A law that requires hospitals to petition the Minnesota legislature before adding more beds may result in critical shortages as the COVID-19 epidemic continues.
Since 1984, Minnesota’s Hospital Construction Moratorium (Statute 144.551) has artificially capped the number of beds that hospitals in the state can maintain. This rule bars hospitals from increasing their capacity unless specifically allowed by the Minnesota Department of Health and the state legislature.
The moratorium will have the greatest effect if Minnesota’s ICU beds are filled with COVID-19 patients, a situation Governor Tim Walz has said spoken fearfully about several times in recent weeks. He’s also warned that his state only has 243 ICU beds, according to WJON.
A statewide ICU capacity of 243 will not be nearly enough according to the University of Minnesota that predicts the coronavirus will render 5,000 Minnesotans in need of intensive care, reports the Post Bulletin. More conservative estimates predict a need for 1,000 ICU beds.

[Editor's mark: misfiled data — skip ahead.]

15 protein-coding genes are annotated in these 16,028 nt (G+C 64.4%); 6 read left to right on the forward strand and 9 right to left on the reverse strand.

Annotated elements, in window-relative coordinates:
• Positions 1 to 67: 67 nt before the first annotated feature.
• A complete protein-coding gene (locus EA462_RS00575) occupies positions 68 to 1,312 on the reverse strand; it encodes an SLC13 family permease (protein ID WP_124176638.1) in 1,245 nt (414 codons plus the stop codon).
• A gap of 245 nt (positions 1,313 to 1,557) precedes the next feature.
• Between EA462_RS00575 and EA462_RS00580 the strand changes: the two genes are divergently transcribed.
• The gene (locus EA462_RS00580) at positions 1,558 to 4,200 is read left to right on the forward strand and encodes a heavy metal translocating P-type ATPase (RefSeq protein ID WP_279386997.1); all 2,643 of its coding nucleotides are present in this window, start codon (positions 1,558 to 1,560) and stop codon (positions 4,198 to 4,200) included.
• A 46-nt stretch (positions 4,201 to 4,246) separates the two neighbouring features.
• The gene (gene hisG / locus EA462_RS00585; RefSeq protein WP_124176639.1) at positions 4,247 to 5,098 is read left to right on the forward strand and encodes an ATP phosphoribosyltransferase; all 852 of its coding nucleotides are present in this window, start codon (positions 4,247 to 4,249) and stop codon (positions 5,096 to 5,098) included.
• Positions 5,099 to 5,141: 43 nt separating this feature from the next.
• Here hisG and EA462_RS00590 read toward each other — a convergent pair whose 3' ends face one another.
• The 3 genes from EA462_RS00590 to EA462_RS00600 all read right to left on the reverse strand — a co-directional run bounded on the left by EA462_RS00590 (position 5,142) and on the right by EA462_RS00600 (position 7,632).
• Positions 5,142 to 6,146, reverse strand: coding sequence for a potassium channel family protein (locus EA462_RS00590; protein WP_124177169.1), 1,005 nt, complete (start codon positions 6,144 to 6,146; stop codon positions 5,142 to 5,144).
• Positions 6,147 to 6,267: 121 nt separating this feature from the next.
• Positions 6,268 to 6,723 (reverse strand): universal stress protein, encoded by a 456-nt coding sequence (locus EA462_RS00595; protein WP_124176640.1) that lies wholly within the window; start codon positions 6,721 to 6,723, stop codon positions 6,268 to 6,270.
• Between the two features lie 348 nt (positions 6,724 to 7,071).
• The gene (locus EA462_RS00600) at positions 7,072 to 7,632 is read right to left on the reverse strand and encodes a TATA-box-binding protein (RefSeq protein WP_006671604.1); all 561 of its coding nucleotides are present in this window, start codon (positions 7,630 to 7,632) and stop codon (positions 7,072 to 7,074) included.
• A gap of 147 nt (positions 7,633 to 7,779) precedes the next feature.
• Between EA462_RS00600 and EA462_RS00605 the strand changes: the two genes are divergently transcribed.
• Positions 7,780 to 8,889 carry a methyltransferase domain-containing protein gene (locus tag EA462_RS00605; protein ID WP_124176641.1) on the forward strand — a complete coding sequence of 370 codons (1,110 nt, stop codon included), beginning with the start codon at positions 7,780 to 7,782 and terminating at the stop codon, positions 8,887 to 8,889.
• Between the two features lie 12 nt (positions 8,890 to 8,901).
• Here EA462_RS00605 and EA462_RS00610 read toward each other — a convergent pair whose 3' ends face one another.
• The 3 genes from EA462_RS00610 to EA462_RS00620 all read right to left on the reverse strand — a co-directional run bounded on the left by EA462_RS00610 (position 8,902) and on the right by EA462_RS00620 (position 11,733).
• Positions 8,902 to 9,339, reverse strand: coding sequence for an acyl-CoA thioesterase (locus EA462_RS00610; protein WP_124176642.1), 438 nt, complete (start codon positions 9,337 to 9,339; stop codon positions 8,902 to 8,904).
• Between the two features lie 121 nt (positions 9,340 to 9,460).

While officials are now scrambling to prepare more hospital beds, in stadiums and hotels according to a local US News, actual hospitals may have been more prepared already if not for a state-imposed cap on the number of beds they can maintain.
“It’s impossible to know if we would have been more prepared for coronavirus patients without the Hospital Construction Moratorium, but it certainly didn’t help says John Phelan, an economist at Center of the American Experiment.
“It’s taken a global pandemic to realize that many state government regulations are artificial and created for the benefit of special interest groups, not consumers,” he adds. “In Minnesota, the Hospital Construction Moratorium should be the first regulation kicked to the curb.”
Minnesota has reported 629 cases of COVID-19 resulting in 12 deaths as of March 31, according to the Star Tribune.